According to a report by AllThingsD, Facebook will not be able to launch its auto play video ads before 2014. The news comes as a disappointment to many advertisers eager to launch campaigns using the new feature.
The ads are supposed to automatically play the video portion of their content; the audio portion is available only if the user activates it. No one from Facebook has publicly commented on the reason for the latest delay, but the social media company’s concerns about user pushback appear at the very least to be a contributing factor.
Whether or not the desktop-based ads will be successful remains to be seen. A 2012 poll conducted by Reuters and Ipsos Public Affairs found that 80 percent of Facebook users ignored the website’s advertising and that 34 percent spent less time on the site because of burnout. GM removed paid ads from Facebook in May 2012, citing their ineffectiveness just before the website’s IPO.
Morgan Stanley does not share in the skepticism however, as some of its analysts reported earlier this year (long before the apparent rollout delay) that Facebook’s auto play ads had the potential to become a $1 billion business in 2013 and over five times that amount in 2019. The report is based on the premise that younger users spend more time on the Internet than they do watching TV, and that Facebook has prepared for this shift.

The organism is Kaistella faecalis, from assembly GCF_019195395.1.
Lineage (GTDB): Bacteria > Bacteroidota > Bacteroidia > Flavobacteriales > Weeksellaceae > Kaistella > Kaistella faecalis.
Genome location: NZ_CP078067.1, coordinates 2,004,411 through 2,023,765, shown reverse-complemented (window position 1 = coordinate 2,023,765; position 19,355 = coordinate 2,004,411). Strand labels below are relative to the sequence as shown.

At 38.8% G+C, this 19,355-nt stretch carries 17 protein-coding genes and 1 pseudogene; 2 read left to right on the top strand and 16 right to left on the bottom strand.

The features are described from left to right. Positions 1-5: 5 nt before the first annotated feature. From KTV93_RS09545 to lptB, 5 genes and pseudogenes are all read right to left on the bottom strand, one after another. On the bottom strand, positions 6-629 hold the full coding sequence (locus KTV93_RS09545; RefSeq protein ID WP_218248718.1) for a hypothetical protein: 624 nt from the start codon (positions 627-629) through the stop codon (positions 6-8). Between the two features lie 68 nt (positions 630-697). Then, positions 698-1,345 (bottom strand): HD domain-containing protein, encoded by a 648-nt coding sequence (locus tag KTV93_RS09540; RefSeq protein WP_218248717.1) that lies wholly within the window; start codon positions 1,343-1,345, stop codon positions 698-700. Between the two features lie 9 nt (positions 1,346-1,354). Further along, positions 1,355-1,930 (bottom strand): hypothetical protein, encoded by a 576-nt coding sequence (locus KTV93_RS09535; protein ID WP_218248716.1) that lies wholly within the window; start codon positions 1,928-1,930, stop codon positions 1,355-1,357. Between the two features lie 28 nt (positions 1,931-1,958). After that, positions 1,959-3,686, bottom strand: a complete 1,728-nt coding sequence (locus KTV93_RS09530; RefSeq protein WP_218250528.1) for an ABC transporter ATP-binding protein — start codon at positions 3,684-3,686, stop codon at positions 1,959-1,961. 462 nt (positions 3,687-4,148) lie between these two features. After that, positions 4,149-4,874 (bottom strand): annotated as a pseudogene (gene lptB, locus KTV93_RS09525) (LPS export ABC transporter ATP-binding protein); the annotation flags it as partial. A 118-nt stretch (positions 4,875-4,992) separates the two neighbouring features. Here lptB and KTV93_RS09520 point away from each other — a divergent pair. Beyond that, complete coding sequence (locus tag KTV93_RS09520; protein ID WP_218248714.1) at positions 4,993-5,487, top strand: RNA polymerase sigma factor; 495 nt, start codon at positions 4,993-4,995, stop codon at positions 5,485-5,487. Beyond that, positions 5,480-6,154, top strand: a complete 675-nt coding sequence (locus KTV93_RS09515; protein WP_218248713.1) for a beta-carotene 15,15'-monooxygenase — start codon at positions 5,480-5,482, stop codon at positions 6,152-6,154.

Another problem that Facebook used to have is that it did not have any advertising model for the mobile segment of the population. Its site is typically accessed through an app instead of a browser. On smaller displays the three-column layout with ads in the right margin used in the desktop version of the site is impractical on a smartphone. As a result, ads were simply left out of mobile apps.
Facebook addressed this problem with its recent announcement of video advertising for mobile apps that will appear in newsfeeds. These ads currently are limited to promoting other apps, but adapting that technology to general advertising content should not be a challenge.
It appears that Facebook has responded well to critics with a plan that addresses previous shortcomings that failed to tap the full potential of ad revenue. If the problems with users tuning out ads in 2012 are not an issue with auto play ads and if the mobile app ads have at least moderate success, Facebook will be poised for growth in 2014.
Edited by Alisen Downey